Increasingly, the journey to deliver working software is requiring us to help product owners manage their internal stakeholders or to support our clients with connecting and uniting their internal teams. In fact, as our business matures, I would argue that we are wrangling human needs at least as much as we are wrangling code.

The ability to quickly synthesise information and structure it in a way non-technical humans can relate to is an advantage in some roles. Obvious examples might include, sales, marketing, communications or account and project management. Yet, highly technical roles also benefit from the same human-centred skills. The ability to work effectively with others to progress a common goal is central to job descriptions across the breadth of our professional skills. Developers who can understand the actions and motivations of their team members and colleagues are hugely valuable to our organisation. Those who can mentor others, who can empathise with clients when the going gets tough, who can interpret business rules and user stories in context are worth their weight in gold.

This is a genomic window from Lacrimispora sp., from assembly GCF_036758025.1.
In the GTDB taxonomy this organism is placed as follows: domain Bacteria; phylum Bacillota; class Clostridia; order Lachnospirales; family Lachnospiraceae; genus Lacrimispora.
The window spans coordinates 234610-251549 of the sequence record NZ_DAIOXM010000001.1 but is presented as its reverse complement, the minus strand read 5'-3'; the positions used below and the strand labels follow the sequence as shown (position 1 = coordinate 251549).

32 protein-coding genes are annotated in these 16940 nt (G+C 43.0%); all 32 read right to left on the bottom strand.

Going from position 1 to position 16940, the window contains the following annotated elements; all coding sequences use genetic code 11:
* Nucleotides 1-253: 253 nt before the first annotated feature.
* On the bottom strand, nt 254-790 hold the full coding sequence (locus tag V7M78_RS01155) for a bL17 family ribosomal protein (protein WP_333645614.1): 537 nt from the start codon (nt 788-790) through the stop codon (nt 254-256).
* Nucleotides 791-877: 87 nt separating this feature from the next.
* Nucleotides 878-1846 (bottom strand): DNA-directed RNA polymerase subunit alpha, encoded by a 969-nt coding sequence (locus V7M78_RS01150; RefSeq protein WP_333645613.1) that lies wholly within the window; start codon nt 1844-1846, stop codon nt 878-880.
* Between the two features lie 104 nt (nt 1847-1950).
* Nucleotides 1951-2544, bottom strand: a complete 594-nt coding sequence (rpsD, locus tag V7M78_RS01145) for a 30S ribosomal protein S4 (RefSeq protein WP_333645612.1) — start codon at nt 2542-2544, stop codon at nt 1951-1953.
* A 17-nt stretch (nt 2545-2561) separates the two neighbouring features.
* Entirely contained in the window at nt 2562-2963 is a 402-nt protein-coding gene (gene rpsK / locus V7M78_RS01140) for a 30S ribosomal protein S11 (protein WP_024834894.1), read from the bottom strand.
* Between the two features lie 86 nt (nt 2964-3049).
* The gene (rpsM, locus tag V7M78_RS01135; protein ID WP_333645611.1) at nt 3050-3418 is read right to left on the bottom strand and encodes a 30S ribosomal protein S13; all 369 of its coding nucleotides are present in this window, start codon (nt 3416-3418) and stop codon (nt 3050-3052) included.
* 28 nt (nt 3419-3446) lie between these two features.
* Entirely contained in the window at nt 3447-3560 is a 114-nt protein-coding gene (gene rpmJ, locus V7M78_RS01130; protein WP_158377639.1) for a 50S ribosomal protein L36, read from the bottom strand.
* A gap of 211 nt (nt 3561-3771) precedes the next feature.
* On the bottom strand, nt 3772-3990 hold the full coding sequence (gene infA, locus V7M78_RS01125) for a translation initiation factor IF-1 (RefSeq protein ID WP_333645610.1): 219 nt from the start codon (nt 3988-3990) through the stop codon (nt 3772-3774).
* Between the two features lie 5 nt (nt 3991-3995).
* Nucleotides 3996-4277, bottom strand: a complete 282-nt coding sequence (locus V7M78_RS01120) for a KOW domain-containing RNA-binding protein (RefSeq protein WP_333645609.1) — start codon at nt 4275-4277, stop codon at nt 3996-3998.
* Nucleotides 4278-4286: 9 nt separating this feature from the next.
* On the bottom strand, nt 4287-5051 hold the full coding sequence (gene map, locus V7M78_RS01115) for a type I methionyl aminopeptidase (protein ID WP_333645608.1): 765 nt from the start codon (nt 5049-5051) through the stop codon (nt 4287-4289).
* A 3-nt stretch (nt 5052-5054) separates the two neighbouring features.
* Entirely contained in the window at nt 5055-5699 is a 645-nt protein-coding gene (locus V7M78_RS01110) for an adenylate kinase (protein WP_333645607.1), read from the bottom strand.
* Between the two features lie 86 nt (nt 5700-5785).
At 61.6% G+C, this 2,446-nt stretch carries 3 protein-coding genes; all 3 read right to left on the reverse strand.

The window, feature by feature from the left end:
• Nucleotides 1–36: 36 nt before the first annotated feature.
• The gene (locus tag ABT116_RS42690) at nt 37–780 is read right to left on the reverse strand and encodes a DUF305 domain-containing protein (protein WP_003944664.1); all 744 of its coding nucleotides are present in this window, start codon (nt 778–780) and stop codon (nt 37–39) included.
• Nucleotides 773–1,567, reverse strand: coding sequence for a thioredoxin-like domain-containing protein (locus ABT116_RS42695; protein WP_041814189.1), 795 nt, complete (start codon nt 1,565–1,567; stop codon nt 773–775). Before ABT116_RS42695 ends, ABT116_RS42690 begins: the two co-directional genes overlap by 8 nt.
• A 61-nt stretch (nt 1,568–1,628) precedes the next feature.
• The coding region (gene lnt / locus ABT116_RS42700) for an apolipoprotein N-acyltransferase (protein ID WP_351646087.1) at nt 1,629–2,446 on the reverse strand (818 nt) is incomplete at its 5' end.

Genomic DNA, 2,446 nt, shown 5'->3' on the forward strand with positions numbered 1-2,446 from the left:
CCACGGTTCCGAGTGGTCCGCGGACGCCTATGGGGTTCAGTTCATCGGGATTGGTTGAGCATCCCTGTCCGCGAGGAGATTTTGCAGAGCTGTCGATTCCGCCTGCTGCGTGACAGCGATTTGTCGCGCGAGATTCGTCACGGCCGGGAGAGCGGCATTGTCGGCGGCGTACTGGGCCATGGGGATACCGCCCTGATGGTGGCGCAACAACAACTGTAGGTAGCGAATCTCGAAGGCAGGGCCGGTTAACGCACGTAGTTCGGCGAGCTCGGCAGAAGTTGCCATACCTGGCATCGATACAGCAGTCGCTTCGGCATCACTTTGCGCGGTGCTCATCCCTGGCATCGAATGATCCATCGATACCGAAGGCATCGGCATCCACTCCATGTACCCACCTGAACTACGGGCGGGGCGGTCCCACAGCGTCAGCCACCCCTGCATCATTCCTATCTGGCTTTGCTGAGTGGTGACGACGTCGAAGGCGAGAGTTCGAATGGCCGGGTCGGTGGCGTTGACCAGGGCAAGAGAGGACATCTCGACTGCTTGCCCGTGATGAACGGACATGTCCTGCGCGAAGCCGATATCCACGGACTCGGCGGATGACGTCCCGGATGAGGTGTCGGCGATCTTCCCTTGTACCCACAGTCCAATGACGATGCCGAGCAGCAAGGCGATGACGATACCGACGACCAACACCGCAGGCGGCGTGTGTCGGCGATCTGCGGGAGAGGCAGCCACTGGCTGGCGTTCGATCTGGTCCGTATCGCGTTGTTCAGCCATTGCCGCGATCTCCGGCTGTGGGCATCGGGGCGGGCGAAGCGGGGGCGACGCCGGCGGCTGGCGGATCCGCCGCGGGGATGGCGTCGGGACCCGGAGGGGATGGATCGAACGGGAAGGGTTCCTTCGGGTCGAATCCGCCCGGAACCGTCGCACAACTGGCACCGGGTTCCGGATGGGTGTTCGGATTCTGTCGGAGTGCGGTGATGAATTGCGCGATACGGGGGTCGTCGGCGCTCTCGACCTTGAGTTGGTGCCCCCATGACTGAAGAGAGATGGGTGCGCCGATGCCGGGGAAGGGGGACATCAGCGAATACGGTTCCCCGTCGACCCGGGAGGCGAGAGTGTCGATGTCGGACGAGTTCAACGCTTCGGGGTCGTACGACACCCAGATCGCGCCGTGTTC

Academic and work experience aside, I also consider interests, hobbies and passions to be of direct relevance to our hiring decisions. Among our numbers we count surfers, sailors, skiers, cyclists, actors, artists, parents, musicians, a cricket aficionado, a student of languages and a cat-fancier with a serious penchant de fromage… Cheese-fancying and whisky appreciation aside, we have some seriously interesting humans on the team with pretty niche passions.

I believe these extra-curricular activities and roles help our individuals to facilitate human connections and develop useful soft skills (such as communication, teamwork, adaptability, mental curiosity, conflict resolution, leadership and problem solving). More than that, I think we’re all a better version of ourselves for living a balanced life; a CV that addressed only technical expertise would certainly cause me concern. Whether through study, work or play, a diversity of backgrounds and passions fosters the very soft skills we value most highly in the workplace.

So… What on earth is this small tech business actually hiring for?

We’re hiring the right people with the right skills to help us build the right things. Alongside subject-matter expertise we deeply value human-centric skill sets. Whether the role is executing particular needs of the business or helping to solve our clients’ problems, we hire to balance our team and to enhance our collective ability to innovate and create. Ultimately, we are looking for that perfect combination of values alignment, passion and demonstrable “soft” (as well as highly technical) skills. People who “get” people are always going to top our offers list.